If you are making tea sandwiches, whole wheat or traditional white slices are typically the way to go, according to Karla Salinas of Karla’s Kitchen in Flourtown.
“I like to combine white and wheat,” Salinas said. “I make my own mayo with different flavors. But if you ask my best sellers, [they are] flank steak in mini brioche rolls and my chicken salad in mini croissants.”
At Baker Street Bread Co. Café and Bakery, bakers have made pairing bread with sandwich ingredients an out of body culinary experience. The raisin walnut bread paired with their chicken salad and the sesame honey bread paired with their house-made tuna salad are two local favorites. They also roast turkey in-house to sandwich between their multigrain bread.
“The tuna on the sesame honey flies out of here,” said manager Katie Morina. “The artisan breads are healthier, and made with no eggs or milk, and grilled cheese would be good on all three.”
According to Epicurious, once the bread is decided upon, it’s important to learn how to properly choose and layer the goods inside the sandwich. They say denser meats and items go on the bottom, topped with crunchier items like pickles and lettuce. Some even suggest layering lettuce throughout to help keep meats in line.
Pieciuk operates according to some of those same techniques.
“Make sure your vegetables are really fresh,” Pieciuk said. “That the lettuce is crisp, the onions have that strong smell to them.”
And when applying condiments, how many times have you poured them on top of everything then slammed down the bread lid? Experts suggests spreading condiments directly onto top and bottom bread slices with a butter knife schmear so there will be no dripping or messy gobs falling out when you eat.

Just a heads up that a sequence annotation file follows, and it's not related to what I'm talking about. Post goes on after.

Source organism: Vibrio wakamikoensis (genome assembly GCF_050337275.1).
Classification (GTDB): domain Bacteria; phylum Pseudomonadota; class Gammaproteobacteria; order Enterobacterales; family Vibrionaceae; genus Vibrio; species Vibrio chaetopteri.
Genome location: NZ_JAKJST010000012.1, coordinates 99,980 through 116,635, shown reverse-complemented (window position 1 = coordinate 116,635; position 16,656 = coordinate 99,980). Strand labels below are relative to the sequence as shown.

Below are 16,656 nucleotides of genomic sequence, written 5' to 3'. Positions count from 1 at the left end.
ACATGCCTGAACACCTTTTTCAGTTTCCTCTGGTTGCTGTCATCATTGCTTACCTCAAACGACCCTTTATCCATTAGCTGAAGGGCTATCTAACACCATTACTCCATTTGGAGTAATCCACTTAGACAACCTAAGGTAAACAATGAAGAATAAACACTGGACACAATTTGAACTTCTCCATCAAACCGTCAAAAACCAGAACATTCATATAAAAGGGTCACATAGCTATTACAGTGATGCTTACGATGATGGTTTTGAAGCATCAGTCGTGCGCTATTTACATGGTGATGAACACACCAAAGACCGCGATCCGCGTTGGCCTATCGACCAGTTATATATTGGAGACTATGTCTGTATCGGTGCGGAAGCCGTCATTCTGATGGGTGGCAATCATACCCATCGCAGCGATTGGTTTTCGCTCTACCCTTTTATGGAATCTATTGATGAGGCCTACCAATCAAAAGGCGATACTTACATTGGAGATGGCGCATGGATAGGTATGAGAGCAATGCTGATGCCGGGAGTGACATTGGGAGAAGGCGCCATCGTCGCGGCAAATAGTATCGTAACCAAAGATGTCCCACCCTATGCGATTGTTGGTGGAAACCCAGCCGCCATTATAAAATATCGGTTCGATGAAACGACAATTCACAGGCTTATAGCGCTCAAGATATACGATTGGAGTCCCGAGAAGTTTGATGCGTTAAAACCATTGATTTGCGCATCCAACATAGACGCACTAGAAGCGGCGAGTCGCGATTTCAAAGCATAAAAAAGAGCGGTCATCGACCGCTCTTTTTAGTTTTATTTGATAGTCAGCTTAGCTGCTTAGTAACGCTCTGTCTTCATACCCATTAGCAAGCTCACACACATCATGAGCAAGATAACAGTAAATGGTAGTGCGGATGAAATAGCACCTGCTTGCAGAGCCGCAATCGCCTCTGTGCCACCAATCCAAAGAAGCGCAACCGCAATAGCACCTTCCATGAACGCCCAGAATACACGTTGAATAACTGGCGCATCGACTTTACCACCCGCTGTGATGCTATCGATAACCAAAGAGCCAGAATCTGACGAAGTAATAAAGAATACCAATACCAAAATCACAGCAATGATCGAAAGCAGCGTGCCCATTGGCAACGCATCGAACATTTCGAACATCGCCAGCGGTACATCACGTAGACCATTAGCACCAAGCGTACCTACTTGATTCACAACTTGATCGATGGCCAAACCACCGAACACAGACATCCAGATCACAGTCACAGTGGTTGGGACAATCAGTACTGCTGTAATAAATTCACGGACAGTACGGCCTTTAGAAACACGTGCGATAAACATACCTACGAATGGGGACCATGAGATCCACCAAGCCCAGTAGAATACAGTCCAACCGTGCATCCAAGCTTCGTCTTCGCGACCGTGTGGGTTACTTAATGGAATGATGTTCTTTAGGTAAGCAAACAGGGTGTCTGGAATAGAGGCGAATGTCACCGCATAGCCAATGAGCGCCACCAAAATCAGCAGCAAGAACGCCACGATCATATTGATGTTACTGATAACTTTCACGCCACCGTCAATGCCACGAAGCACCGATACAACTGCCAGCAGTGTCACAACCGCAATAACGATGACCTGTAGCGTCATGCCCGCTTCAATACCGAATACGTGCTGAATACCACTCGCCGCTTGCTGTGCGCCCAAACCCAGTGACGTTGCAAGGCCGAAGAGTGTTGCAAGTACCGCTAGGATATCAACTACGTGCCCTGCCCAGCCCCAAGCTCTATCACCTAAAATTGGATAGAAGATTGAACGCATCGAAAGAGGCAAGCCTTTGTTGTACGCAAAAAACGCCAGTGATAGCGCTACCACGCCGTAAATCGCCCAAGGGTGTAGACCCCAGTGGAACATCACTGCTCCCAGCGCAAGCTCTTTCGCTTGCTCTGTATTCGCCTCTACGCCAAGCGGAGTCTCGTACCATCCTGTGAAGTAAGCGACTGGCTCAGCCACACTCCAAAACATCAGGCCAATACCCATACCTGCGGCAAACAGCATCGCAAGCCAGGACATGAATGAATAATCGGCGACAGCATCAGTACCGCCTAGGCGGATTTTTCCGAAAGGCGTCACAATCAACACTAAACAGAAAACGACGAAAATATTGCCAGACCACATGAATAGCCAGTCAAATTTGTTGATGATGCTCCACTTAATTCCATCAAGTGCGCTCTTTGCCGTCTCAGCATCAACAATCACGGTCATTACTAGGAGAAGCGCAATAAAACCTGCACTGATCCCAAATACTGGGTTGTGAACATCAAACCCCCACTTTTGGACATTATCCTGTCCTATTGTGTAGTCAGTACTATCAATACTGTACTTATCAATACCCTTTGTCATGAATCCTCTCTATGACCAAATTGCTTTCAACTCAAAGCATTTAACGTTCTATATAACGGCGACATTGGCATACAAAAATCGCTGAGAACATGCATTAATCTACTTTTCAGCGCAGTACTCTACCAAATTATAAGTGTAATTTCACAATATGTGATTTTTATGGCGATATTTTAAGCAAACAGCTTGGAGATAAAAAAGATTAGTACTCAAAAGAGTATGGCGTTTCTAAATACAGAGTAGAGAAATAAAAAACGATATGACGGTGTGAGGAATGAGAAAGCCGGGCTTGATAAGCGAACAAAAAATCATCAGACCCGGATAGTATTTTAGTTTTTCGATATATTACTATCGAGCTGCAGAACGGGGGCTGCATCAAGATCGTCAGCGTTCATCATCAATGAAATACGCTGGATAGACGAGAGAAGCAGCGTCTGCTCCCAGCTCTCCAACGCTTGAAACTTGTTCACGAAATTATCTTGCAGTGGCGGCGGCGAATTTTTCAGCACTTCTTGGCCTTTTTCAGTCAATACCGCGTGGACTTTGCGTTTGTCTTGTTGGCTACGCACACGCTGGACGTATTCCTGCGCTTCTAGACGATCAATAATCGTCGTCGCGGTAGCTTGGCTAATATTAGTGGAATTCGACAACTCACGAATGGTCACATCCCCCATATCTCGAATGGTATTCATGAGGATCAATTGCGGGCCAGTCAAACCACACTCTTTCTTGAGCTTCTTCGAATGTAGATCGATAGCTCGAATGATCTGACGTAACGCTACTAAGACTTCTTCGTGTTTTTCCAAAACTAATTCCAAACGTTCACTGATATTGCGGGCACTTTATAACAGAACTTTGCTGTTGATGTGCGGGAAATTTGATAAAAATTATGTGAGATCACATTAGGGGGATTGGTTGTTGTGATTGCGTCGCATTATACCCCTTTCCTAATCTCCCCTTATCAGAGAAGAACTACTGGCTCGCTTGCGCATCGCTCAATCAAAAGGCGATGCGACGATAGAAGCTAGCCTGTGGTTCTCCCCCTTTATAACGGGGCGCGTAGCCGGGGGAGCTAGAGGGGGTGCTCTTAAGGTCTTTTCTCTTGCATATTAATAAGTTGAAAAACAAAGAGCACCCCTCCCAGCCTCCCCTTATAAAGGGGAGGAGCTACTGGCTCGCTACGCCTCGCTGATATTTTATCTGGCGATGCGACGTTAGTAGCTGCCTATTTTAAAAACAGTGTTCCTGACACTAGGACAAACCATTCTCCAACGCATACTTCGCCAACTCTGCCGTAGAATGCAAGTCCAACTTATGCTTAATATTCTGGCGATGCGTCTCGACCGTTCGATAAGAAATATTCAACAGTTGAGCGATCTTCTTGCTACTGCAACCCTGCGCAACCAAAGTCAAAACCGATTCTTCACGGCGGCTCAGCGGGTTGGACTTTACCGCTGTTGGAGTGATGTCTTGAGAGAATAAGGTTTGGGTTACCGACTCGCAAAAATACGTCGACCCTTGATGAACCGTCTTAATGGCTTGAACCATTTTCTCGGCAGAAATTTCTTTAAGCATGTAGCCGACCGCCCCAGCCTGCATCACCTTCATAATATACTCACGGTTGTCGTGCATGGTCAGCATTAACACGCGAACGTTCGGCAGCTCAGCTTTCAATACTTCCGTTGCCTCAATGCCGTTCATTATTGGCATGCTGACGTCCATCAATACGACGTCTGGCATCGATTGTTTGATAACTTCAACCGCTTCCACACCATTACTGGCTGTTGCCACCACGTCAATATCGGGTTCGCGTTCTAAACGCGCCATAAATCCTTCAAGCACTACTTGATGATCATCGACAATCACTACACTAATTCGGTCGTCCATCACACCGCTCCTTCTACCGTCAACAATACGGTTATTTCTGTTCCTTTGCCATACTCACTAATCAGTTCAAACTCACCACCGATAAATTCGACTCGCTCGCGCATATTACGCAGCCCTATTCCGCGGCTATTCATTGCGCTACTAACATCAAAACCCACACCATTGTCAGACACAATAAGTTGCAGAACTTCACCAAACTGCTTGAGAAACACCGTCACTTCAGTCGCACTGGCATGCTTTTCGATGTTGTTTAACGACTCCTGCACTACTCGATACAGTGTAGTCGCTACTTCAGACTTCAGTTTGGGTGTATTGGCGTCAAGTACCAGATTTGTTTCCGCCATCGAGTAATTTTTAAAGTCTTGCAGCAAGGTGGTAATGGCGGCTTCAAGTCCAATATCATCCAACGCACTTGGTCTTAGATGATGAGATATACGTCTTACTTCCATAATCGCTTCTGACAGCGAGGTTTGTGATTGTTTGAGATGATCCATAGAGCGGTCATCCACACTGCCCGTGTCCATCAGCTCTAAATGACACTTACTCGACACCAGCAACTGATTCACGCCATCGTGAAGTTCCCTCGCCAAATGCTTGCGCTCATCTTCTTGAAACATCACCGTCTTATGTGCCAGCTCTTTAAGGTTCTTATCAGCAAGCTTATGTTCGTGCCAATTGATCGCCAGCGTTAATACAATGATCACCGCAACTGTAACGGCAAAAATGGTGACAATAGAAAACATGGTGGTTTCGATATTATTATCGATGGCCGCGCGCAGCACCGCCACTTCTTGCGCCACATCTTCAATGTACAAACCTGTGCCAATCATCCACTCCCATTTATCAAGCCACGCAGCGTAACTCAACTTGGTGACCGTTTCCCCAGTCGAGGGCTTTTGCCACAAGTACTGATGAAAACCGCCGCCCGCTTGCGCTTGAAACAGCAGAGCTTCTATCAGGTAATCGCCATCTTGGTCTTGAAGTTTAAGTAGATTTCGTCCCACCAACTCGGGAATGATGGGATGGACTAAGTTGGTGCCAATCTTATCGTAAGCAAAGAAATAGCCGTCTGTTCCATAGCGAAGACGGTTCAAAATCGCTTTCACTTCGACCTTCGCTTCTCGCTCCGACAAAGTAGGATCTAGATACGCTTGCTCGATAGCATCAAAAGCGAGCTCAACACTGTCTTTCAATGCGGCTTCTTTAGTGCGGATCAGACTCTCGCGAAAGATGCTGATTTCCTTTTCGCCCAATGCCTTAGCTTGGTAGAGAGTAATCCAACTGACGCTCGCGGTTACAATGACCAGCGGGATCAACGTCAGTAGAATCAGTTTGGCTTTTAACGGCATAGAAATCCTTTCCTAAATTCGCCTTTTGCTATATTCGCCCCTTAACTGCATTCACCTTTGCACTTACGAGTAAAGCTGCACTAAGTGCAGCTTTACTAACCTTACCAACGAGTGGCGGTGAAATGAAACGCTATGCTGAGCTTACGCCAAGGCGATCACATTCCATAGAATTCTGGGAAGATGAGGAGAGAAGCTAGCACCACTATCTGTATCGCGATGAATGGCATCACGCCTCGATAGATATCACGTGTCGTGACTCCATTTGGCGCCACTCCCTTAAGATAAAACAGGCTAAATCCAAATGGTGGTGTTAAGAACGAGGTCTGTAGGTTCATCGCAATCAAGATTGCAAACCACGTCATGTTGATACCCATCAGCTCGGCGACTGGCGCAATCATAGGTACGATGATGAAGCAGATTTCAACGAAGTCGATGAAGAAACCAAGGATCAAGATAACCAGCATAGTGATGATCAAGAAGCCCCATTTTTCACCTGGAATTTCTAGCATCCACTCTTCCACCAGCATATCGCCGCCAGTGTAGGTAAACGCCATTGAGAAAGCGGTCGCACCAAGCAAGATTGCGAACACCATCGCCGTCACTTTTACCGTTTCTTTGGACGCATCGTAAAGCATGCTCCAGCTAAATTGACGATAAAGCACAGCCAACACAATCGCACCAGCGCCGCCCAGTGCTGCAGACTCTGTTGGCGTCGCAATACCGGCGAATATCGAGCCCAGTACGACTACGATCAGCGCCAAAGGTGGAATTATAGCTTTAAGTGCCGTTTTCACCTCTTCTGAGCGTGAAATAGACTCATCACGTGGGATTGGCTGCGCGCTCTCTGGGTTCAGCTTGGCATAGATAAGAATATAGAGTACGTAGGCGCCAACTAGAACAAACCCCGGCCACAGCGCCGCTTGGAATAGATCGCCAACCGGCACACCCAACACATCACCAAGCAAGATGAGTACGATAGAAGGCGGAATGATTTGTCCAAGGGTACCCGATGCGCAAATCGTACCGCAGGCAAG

If you want to make the sandwich next level, consider what types of condiments you use. Sub in harissa aioli for regular mayo, or honey mustard for the standard yellow kind. Instead of lettuce, use edible flowers, or crunchy kale.
To further avoid sogginess and runaway ingredients, try salting things like tomato slices on a paper towel for a few minutes before adding them to the sandwich, in order to eliminate some moisture. And always season the sandwich with salt, pepper and other shakable spices before you add oils and vinegars.
“Then the oil and vinegar marinates the seasoning,” Pieciuk said.
Unless it’s a two-bite tea sandwich, you’ll have to cut most sandwiches to serve them. If its packed, like a Reuben, experts suggest cutting the sandwich into two diagonal triangles to help keep everything stacked. And one other tip: line up your meats and cheese so they sit on the bread, instead of hanging out the side of the sandwich. It helps keep everything from falling out when you take that first heavenly bite.
And making each bite the same, consistent flavor is the key, Pieciuk said.
“Layer it the way you want the flavor,” he said. “Make sure each bite is the same exact bite.”